The Footsteps of Our Predecessors 25

The following is a translation of Part 25 of the series “Senjin no sokuseki” (Footsteps of Our Predecessors) from the January 2005 (No. 433) issue of Taimo, p. 34–35. This translation is a provisional one at the moment and may require further revision.

Part 25: Under the Same Roof; On the Same Dirt Floor

Circa 1894, five Tenrikyo missionaries in their late 20s found a place in Hirosaki from where they went out to sprinkle the fragrance of the teachings day and night. In time, they sprinkled the fragrance of the teachings to Iwanosuke Jin 神石之助, who they had met at the entrance of Hirosaki Hospital.

Iwanosuke suffered from a serious case of tuberculosis, but received the vivid blessings of a recovery in 21 days through the missionaries’ fervent administrations of the Sazuke. His wife Sanko さん子 was originally from Ofukuro Village, Tsugaru (now known as Aomori Prefecture). When she went to visit her parents, she told everyone in the neighborhood how her husband was saved by Tenri-O-no-Mikoto.

Matazo Kasai 葛西亦蔵, who was a member of one of the illustrious families in Ofukuro Village, overheard Sanko’s story. He had suffered over seven years from various ailments of the heart, eyes, and an accumulation of fluid in his lungs since he was about 30 years old. He immediately requested for the missionaries’ help.

One of them, Shigezo Kubo 久保繁蔵, soon arrived to administer the Sazuke and convey God’s teachings to Matazo. Matazo’s fellow villagers were astonished and wide-eyed when they saw him receive the blessings of a complete recovery from his incurable illnesses in a mere ten days.

Though he was small in size, Matazo was a man of firm character; plainspoken and fearless by nature. Stirred by his miraculous salvation, he resolved to dedicate his life to saving others. This occurred in April 1895.

The Kasais were a well-known family in the area who were allowed to possess a surname and wear swords in previous generations and had the honor of having been appointed as village headmen (shoya 庄屋). It was widely known that Matazo had been recuperating for some time. The story of how he fully recovered in a mere ten days spread to nearby villages, which caused people whom doctors had given up on to flock to Matazo’s home in their desperate quest for salvation.

Although he resolved to dedicate himself to saving others, Matazo still had no detailed knowledge of the teachings and had not received the truth of the Sazuke. In any event, he had one of the missionaries write the ten sacred names of God the Parent’s complete providence on a fan.

He immersed himself in prayer by reading out the sacred names that he wrote on each of his fingers1 and was able to miraculously heal others of their illnesses in this manner. People were overjoyed at being healed of their illnesses, and Matazo became emotionally stirred once more at God the Parent’s blessings. As news of these healings spread, more people came in horse-drawn carriages from all across Tsugaru. It came to the point where over a hundred people visited the Kasai household each day.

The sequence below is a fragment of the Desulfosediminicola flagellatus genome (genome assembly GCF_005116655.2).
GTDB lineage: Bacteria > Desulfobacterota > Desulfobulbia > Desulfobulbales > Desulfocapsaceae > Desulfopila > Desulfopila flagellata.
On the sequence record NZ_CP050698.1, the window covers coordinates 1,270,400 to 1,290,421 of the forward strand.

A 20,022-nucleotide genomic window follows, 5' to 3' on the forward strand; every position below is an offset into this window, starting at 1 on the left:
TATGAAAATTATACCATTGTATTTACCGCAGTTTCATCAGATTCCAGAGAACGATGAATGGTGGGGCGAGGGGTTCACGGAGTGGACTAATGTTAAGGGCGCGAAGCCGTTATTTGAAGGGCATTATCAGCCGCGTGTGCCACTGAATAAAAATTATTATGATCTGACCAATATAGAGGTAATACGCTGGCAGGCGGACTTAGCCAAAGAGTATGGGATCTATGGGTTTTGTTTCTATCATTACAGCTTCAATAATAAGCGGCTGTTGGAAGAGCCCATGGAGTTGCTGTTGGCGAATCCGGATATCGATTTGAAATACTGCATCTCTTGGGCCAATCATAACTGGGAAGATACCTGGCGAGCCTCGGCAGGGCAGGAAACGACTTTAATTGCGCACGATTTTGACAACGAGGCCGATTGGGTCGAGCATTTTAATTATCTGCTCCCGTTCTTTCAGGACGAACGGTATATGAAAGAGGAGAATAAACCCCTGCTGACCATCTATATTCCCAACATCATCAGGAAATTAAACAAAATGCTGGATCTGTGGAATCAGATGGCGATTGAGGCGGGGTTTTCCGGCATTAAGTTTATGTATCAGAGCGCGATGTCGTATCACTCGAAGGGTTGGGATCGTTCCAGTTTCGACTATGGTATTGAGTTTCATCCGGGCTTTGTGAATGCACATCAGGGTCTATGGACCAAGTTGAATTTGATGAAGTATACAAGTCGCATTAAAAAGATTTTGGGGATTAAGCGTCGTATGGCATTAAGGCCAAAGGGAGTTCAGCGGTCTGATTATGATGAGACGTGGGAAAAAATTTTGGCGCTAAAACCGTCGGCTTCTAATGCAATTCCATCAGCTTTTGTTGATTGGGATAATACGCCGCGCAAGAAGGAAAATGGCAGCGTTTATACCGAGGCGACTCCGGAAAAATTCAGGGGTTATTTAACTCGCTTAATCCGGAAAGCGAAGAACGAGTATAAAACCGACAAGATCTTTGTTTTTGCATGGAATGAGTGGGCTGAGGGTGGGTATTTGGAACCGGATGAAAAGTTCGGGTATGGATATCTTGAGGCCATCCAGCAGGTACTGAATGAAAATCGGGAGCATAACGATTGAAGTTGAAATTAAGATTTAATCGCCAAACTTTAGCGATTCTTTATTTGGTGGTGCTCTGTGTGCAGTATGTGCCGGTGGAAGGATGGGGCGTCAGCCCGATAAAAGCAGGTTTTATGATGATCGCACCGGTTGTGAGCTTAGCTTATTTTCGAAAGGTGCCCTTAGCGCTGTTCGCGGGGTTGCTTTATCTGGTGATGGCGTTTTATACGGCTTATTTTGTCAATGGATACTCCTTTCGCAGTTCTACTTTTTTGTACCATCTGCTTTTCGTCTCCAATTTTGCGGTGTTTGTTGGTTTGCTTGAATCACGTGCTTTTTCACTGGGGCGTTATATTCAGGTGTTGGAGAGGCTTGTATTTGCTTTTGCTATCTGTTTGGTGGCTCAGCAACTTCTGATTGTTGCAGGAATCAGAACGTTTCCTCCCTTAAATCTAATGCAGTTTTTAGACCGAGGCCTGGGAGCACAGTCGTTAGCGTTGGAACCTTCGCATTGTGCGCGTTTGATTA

After Matazo returned to Jiba and received the truth of the Sazuke, he began to take care of the chronically ill in his home, sleeping and eating with them as he administered the Sazuke so many times over that he did not know the difference between day and night.

The people Matazo took in lived under the same roof on straw mats laid on the dirt floor, appreciating each bowl of rice gruel they were served and chanted the sacred names of God from morning to night. Matazo slept on the same dirt floor, ate the same rice gruel, and prayed together with them. He considered all the illnesses of those who came as his own matter and solely strove to administer the Sazuke to them.

As he did so, many people were healed from illnesses that were common in the area: various eye ailments, Hansen’s disease, and cancer. People who were unable to stand were able to walk freely once again. One who was unable to stand for over ten years stood up by clutching on to a chair. Everyone gasped in amazement each time they saw such miraculous instances of God’s protection appearing before their very eyes.

Reference: Tsugaru Daikyokai hyakunen-shi 『津軽大教会百年史』.

*Note: This post has been revised since its original publication.

Supplemental information

Rev. Matazo Kasai 葛西亦蔵 (1868? –1910) served as the second and fourth head minister of Tsugaru Shucchosho 出張所(“branch office” or “mission center”) / Shikyokai (支教会). Now known as Tenrikyo Tsugaru Daikyokai 天理教津軽大教会 (grand church), it currently oversees 65 bunkyokai (“branch churches”) and 24 fukyosho (“fellowships” or “mission stations”).


  1. The art that accompanies this article depicts two grubby hands with the “male” sacred names written on the left hand (from thumb: Kunitokotachi-no-Mikoto, Tsukiyomi-no-Mikoto, Kashikone-no-Mikoto, Otonobe-no-Mikoto, and Izanagi-no-Mikoto) and “female” sacred names on the right (again, from thumb: Omotari-no-Mikoto, Kunisazuchi-no-Mikoto, Kumoyomi-no-Mikoto, Taishokuten-no-Mikoto, and Izanami-no-Mikoto). I have no idea whether or not this depiction has any historical or doctrinal basis, but it makes sense to have Kunitokotachi-no-Mikoto and Omotari-no-Mikoto, the two “main” aspects of God the Parent’s providence on the thumbs or oya-yubi (literally “parent-fingers” in Japanese).